A decade since its first launch, LTE has now become a fundamental network for mobile data services, capable of bearing 80% of mobile data traffic and serving 2.8 billion users. As commercial deployment of 5G networks approaches, the evolution of LTE networks has become a hot topic in the industry.
At the 3GPP PCG meeting#37, the Project Coordination Group (PCG) determined that the first set of 5G standards will be delivered in 3GPP Release 15, involving New Radio (NR) and LTE evolution. 5G NR and LTE will coexist for a long time and evolve in parallel, helping develop 5G era networks.
Over the next decade, most mobile services will still be carried on existing LTE networks, which have advantages in terms of coverage, terminals, subscribers, and the ecosystem. According to the GSMA, there will be an increase of 3 billion LTE subscribers by 2025. With subscribers' constant growing demand for data, LTE network traffic is expected to dramatically increase. LTE is in urgent need of continuous evolution to arise as a fundamental network in the 5G era.
Multiple-antenna technologies based on Transmission Mode 9 (TM9) have become a significant milestone in efforts of further LTE evolution. TM9-based multiple-antenna technologies can greatly expand network capacity by enhancing spatial multiplexing and increasing spectral efficiency without adding sites or spectrum resources. This manifests as the mainstream trend for operators to develop 5G-oriented fundamental networks.
In the transmission modes prior to 3GPP Release 10, only the cell-specific reference signal (CRS) can be used to measure the channel state information (CSI) and demodulate data. The reference signals (RSs) occupy a lot of time-frequency resources and are frequently transmitted, causing excessive RS overhead in multiple-antenna cells. When four antenna ports are used, RS overhead accounts for 14.3% of the total. According to these calculations, the proportion of RS overhead will increase to 23.8% if eight ports are used. Therefore, no more than four antenna ports are supported prior to 3GPP Release 10.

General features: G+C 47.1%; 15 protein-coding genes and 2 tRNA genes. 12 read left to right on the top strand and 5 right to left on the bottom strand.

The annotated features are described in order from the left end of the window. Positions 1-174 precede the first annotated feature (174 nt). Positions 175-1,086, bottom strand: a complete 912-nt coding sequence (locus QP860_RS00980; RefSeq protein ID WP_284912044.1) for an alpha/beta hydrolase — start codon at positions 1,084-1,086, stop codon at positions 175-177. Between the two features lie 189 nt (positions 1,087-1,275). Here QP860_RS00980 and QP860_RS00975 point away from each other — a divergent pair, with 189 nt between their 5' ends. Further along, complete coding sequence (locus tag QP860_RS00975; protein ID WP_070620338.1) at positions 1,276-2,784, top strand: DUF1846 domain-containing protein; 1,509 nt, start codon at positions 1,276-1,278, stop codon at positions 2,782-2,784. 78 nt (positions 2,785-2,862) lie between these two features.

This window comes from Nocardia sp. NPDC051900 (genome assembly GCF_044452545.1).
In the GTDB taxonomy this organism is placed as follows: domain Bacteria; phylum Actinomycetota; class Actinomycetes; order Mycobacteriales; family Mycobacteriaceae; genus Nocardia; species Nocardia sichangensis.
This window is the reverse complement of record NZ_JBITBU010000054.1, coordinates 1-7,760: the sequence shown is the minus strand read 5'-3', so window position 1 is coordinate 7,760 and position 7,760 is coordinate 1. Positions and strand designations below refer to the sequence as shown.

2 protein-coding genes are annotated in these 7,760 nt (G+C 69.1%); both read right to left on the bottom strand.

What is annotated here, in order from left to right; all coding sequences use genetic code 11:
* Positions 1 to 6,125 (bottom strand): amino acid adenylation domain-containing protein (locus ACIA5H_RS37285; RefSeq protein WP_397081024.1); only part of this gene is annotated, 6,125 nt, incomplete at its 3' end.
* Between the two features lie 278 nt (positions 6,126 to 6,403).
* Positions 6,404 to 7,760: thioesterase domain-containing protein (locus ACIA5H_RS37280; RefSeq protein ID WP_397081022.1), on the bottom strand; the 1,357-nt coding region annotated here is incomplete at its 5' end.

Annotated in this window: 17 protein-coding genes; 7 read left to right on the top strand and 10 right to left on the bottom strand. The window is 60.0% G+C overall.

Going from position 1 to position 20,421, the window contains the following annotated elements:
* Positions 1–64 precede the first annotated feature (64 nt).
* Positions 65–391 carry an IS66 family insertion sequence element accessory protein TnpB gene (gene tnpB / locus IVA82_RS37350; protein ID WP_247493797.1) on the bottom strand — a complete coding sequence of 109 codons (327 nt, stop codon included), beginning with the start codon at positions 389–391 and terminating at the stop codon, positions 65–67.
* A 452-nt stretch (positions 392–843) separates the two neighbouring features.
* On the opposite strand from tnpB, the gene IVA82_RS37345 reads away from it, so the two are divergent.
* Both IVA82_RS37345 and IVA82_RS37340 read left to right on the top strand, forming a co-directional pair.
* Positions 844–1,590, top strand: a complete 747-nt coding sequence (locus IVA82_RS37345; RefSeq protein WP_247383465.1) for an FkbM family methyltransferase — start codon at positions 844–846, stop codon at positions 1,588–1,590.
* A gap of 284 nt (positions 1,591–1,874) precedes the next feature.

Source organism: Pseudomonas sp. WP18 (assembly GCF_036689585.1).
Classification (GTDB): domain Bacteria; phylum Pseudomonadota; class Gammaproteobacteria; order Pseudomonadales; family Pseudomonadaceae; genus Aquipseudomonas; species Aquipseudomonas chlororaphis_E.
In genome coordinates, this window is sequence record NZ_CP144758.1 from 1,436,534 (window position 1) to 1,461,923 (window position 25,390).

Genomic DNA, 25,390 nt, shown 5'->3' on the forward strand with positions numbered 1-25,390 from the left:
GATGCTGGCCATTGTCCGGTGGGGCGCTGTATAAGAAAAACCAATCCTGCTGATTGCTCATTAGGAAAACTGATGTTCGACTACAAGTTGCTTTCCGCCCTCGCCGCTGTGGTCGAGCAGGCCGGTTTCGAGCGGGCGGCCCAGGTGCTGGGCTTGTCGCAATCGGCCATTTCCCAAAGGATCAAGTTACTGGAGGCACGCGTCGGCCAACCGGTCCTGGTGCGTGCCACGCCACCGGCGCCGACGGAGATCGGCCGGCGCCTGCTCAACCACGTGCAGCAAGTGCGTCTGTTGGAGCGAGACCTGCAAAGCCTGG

TM9 is a new transmission mode introduced in 3GPP Release 10. In TM9, UE-specific RSs are introduced, and CSI measurement and data demodulation are performed by different RSs. Efficient and accurate closed-loop feedback is used to enable dynamic beamforming using multiple antennas. Single-user multiple-input multiple-output (SU-MIMO) and multi-user MIMO (MU-MIMO) are achieved to help exponentially improve both user experience and cell capacity.
UE-specific RSs and multiple-antenna technologies are also key technologies for 5G networks, representing the technological evolution trend in wireless networks.
In addition to UE-specific RSs, the compatibility of legacy non-TM9 terminals is also considered in TM9. Non-TM9 terminals can work properly on TM9-enabled networks. However, they cannot benefit from enhanced cell capacity and user experience brought by multiple-antenna technologies, as dynamic beamforming cannot be enabled. TM9-capable terminals can perfectly match TM9-enabled networks, helping to maximize network capabilities and achieve better user experience.
On Massive MIMO networks, TM9 changes cell-specific wide beams into UE-specific narrow beams. Non-coherent narrow beams can be paired to enable MU-MIMO. With MU-MIMO, the data of multiple UEs are no longer alternately scheduled using time or frequency division but are instead simultaneously scheduled. This enables spectrum multiplexing and significantly increases network capacity. According to a series of field tests, Massive MIMO networks can provide three to five times the capacity of traditional 2T2R LTE networks.